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5. Where was my data read from?

In the preceding parts of this blog series, I described:

Once you are implementing SAP S/4HANA and want to make use of the Active/Active (read enabled) configuration, you probably will ask yourself if there is an option to verify where the data was read from, the primary SAP HANA database or the secondary SAP HANA database.

Well, there are options to find this out. But it is a bit tricky, requiring more than one step:

  1. Find out how to relate the calls made by your app to the resulting SQL select statements in SAP HANA.
  2. Find the SQL select statements in SAP HANA.

This part of the blog series is a bit longer and more technical than the other parts. I try to keep it as simple as possible and concentrate on the important aspects. Like always, questions and feedback are welcome.

 

5.1 Prerequisites

You require:

What Mandatory or optional Remark
Access to your app in the end user UI Mandatory
Access to the view browser app  Optional I also will show how to get the related information directly from SAP HANA or in the ABAP development tools. However, it is more convenient to display the ABAP CDS views in the view browser app.
Access to the SAP S/4 HANA backend ABAP server for displaying ABAP CDS view in the ABAP development tools Optional I also will show how to get the related information directly from SAP HANA. However, it is more convenient to display the ABAP CDS views in the view browser app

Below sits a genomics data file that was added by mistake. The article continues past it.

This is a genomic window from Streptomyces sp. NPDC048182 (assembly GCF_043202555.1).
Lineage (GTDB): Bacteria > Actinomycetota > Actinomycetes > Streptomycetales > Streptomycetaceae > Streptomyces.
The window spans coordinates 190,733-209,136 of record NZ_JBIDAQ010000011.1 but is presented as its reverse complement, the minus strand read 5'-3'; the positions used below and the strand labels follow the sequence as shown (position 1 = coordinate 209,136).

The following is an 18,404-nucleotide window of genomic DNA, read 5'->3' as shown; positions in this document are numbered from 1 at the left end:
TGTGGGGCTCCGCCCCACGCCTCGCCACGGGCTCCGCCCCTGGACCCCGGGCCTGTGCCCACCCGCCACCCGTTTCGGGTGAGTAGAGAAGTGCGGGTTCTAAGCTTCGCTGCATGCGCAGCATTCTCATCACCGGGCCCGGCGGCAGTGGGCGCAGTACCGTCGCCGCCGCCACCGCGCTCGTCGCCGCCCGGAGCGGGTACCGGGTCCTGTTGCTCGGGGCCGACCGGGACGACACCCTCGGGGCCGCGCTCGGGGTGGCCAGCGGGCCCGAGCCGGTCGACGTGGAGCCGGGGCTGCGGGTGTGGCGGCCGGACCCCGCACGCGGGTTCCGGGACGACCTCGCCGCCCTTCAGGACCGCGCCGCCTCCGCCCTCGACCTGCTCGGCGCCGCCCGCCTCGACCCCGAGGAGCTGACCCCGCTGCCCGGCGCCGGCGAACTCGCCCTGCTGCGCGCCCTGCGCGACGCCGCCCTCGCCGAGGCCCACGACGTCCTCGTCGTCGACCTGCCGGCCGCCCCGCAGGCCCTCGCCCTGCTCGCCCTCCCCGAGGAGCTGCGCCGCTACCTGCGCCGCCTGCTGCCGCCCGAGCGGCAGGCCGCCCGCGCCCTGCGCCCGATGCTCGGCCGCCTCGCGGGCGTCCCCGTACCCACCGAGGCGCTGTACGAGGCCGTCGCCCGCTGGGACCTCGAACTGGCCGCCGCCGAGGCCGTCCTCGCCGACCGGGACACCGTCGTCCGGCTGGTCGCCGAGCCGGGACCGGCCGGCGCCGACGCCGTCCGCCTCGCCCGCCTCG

Access to SAP HANA primary database Mandatory You need to execute selects in the SQL console, either from SAP HANA studio or SAP HANA Web IDE.
Access to SAP HANA secondary database Mandatory You need to execute selects in the SQL console, either from SAP HANA studio or SAP HANA Web IDE.

 

5.2  Relate the calls made by your app to the resulting SQL select statements in SAP HANA

Well, SAP has enabled a first set of applications for reading from the secondary SAP HANA database. These are listed in SAP note 2405182 .

You may simply select SQL statements in SAP HANA by one of the methods described in chapter 5.3, restricting your select by the execution time. But in a busy system this will give you a long list of select statements, making it hard to decide which is the call you are interested in.

Your end user actions in the analytical app results in SQL select calls against a so called CDS view in ABAP, which causes data being read from the CDS view representation in SAP HANA. CDS stands for the Core Data Services,  SAP’s approach allowing to define a semantical rich business data models and services built on top. So a pragmatic way is to find the statements caused by your app via the name of the CDS view.

Take into account that there a two names for the CDS view: The name of the CDS view as ABAP entity, and the name of its representation on the HANA DB (SQL view or HANA table function).

 

5.2.1       Find the ABAP CDS view name from the ODATA call in the browser

For SAP Fiori apps, I can use the F12 browser tools to inspect the http calls which are sent by the UI to the backend. In the http calls I find the ODATA service name, from which I often can deduce the ABAP CDS view name. The following description is for the Google Chrome browser, it is similar in other browsers.

  1. Launch the SAP FIORI Launchpad containing the app in the browser.
  2. Press F12. The developer tools of the browser opens.
  3. Make sure that in the developer tools of the browser, you are in the section for the network traffic.
  4. Execute a step in your app (e.g. navigate to a drilldown or do a selection.
  5. In the list of calls, I scroll down to the $batch call (there may be more than one).
  6. Have a look at the header section.
  7. Find the ODATA service name after the string ‘/sap/opu/odata/sap’.